A recent report from the Center for Effective Philanthropy (CEP) titled Overlooked (Part 1): Foundation Support for Asian American and Pacific Islander Leaders and Communities highlighted, as one of its key findings, that AAPI nonprofit leaders report having less positive experiences with their foundation funders than nonprofit leaders of other races/ethnicities. To break that down further, the report shares two interconnected dimensions on which AAPI nonprofit executive directors rate their foundation funders:
- Asian American leaders* rated the strength of their relationships with their foundation funders lower
- Both Asian American and Pacific Islander leaders rate their foundation funders as having less understanding of their organizations and the contexts in which they operate.
We wish we could say we were in any way surprised. And by the way, the same findings hold true for Native American experiences with foundations, as noted in a parallel report, Overlooked (Part Two): Foundation Support for Native American Leaders and Communities.
A report released last year by Asian Americans/Pacific Islanders in Philanthropy (AAPIP) called Seeking to Soar noted that for the past 30 years, only 20-40 cents have been specifically invested in supporting AANHPI communities for every $100 given by major funders. This newest report from CEP reveals that even those AANHPI groups with their foot in the foundation door struggle to have their communities be understood and valued by those funders.
The lack of disaggregated population data has meant that the real needs within diverse AANHPI communities are often invisible or misunderstood. The persistent model minority myth within dominant culture further exacerbates the lack of funding for our communities as so many funders still operate from a scarcity mindset, prioritize funding for the “worst” problems, and effectively continue to pit one group against another.
The time for simply framing problems is over. The time for action is now. In working with both funders and donors, we have each heard that people want to do something but don’t know where to start. We invite you to step up and join us in supporting AANHPI leaders and communities with any or all of the following actions.
Use your voice. Regardless of your formal or informal role in your job, your community, or other groups with which you affiliate, you can use your voice to note where there is a lack of funding, representation, or support for AANHPI communities. If you are part of the funding community, ask questions about how your grant budgets are allocated, or directly influence the distribution of dollars if you have that power.
Use your resources. As you think about your philanthropic resources, how are you allocating them with an equity mindset that doesn’t pit one group against another? Are you considering donations to AANHPI communities or leaders along with other donations? If you are an AANHPI leader with the power to advocate for your community within a funding organization, ask yourself how you are leveraging your power.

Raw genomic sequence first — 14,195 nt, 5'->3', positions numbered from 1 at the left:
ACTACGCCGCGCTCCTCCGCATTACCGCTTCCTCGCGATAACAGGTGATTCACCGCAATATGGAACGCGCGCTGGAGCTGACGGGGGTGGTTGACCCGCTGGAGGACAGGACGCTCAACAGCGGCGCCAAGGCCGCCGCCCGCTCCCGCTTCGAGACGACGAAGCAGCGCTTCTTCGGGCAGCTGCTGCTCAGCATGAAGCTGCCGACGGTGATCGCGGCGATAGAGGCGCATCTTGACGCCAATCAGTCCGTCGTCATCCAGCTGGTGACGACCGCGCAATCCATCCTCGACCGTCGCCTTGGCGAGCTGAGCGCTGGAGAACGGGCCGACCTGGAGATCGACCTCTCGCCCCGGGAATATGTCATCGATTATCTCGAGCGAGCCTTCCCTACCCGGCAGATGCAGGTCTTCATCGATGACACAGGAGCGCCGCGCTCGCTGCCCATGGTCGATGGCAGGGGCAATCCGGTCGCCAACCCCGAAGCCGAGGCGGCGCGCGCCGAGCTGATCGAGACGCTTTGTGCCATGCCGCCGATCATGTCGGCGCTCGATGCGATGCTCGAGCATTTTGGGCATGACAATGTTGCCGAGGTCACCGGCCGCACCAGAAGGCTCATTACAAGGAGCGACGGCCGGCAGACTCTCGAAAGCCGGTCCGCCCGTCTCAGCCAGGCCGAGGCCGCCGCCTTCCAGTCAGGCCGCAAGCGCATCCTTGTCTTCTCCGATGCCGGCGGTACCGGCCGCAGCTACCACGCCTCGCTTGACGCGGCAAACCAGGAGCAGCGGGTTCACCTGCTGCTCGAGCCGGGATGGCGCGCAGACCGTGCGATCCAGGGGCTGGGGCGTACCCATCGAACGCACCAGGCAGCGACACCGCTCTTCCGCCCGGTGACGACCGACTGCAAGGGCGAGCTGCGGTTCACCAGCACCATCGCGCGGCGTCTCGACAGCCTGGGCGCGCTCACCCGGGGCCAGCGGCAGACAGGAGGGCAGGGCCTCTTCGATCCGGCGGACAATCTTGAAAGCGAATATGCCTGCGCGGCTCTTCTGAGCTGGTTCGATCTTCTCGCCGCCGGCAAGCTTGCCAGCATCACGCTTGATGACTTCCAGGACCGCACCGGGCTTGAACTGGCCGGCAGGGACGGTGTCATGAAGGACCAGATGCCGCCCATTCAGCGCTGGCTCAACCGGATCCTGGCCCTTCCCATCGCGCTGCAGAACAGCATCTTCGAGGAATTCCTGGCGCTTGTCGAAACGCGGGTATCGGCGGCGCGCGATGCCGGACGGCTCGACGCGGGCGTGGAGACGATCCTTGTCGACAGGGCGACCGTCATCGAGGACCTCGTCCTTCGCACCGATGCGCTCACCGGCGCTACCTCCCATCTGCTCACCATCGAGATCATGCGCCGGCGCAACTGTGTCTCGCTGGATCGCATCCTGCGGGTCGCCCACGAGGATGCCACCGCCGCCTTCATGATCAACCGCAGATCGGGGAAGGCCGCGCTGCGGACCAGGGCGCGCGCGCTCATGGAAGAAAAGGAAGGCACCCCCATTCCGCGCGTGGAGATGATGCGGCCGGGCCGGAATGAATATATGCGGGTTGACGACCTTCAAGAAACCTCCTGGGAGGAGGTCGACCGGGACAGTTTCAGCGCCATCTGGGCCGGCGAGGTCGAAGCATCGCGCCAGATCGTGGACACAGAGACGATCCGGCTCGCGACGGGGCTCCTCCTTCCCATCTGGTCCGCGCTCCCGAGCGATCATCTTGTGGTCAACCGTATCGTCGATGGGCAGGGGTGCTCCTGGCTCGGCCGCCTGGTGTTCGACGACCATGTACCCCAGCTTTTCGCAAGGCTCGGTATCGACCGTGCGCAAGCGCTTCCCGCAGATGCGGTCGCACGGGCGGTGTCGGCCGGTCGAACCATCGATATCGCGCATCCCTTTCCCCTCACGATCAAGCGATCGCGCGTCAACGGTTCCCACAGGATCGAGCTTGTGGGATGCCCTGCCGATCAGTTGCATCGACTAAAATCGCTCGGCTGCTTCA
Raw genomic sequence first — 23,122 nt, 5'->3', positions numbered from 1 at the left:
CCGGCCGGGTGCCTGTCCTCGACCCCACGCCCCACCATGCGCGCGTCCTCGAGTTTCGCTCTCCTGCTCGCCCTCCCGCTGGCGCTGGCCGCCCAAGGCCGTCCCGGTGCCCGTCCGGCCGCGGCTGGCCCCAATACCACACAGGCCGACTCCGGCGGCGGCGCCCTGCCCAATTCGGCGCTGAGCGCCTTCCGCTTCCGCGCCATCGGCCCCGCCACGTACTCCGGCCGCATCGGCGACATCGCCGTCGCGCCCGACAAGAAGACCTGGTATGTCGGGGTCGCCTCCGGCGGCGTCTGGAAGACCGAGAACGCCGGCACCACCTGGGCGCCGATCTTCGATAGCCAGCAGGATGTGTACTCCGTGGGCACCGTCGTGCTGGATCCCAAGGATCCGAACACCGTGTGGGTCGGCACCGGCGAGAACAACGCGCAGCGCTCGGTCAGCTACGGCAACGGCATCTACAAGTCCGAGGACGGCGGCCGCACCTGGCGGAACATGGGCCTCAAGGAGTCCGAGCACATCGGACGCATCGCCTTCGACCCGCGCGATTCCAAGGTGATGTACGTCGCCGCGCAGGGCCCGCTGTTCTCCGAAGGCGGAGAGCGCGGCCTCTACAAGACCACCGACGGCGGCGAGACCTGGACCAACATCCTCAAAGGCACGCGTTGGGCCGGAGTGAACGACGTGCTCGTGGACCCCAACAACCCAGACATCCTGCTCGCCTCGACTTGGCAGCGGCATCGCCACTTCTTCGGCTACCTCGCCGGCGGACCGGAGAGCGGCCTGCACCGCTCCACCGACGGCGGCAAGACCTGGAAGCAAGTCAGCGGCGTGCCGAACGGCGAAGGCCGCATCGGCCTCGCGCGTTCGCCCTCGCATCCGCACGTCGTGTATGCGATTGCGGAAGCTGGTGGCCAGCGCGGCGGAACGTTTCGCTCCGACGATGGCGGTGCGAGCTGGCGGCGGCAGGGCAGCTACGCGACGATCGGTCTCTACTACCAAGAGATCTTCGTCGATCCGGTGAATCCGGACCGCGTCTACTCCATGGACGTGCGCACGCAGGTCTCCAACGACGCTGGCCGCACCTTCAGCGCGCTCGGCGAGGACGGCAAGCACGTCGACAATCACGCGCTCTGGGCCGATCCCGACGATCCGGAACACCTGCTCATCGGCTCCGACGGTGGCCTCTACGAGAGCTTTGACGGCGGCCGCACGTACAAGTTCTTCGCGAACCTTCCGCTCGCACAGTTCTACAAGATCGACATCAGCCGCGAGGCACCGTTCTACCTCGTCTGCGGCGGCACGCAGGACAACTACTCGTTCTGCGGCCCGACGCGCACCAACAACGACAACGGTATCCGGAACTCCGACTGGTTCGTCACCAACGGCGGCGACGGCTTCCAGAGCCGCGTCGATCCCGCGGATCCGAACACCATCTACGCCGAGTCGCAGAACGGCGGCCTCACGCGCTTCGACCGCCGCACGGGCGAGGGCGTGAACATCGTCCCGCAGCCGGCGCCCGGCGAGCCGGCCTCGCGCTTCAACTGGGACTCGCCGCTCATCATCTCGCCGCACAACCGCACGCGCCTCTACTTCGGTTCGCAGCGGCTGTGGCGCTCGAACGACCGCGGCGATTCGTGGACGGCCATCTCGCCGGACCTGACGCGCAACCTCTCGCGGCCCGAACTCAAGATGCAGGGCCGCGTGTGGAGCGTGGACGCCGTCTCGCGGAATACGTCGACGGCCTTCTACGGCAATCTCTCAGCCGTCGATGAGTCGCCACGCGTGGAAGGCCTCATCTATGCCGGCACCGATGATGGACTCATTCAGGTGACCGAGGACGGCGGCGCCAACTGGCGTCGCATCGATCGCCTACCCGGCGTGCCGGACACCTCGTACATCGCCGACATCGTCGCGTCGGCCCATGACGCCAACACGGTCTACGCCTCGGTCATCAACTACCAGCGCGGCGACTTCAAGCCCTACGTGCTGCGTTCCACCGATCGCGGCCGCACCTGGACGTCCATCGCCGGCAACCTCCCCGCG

Use your time. As we continue in this uncertain, often hybrid in-person/virtual world, we all have opportunities to connect with events happening around the world without having to travel. Use some of your time to connect to learning events and discussions about the AANHPI communities, or to volunteer with local groups.
Use your curiosity. Among funders and donors, we often hear a sense of wanting to “something,” but not knowing where to start. Use your curiosity to connect with community groups led by and serving AANHPIs, read reports from resources like AAPIP, or ask a friend. Start your learning journey today.
Lean into authentic partnership. Don’t make this an exercise in simply trying to check a box in a diversity, equity, and inclusion scorecard. Work to create authentic partnerships with AANHPI communities and expect that this will be a journey that will require investment of both time and energy.
We want to be clear that we are making this call to members of the AANHPI community and all our allies and would-be allies. All of us have an obligation to use the power and assets we have to advocate for and support justice and equity for all. We need to work in collaboration and as allies to move forward with intention, solidarity and purpose.
In 2022, with all the information we have from sources like CEP, AAPIP, and others, the only unacceptable thing is not to act.
*the percent of Pacific Island leaders was too small to draw conclusions, which illustrates an entirely different set of issues beyond the scope of this post.
Patricia Eng is the President and CEO of Asian Americans/Pacific Islanders in Philanthropy (AAPIP). Find AAPIP on Twitter at @aapip and on LinkedIn.
Miki C. Akimoto is a former board chair of AAPIP, and the Chief Impact Officer of the National Center for Family Philanthropy (NCFP). Follow her on Twitter at @mcakimoto1 and find NCFP on LinkedIn.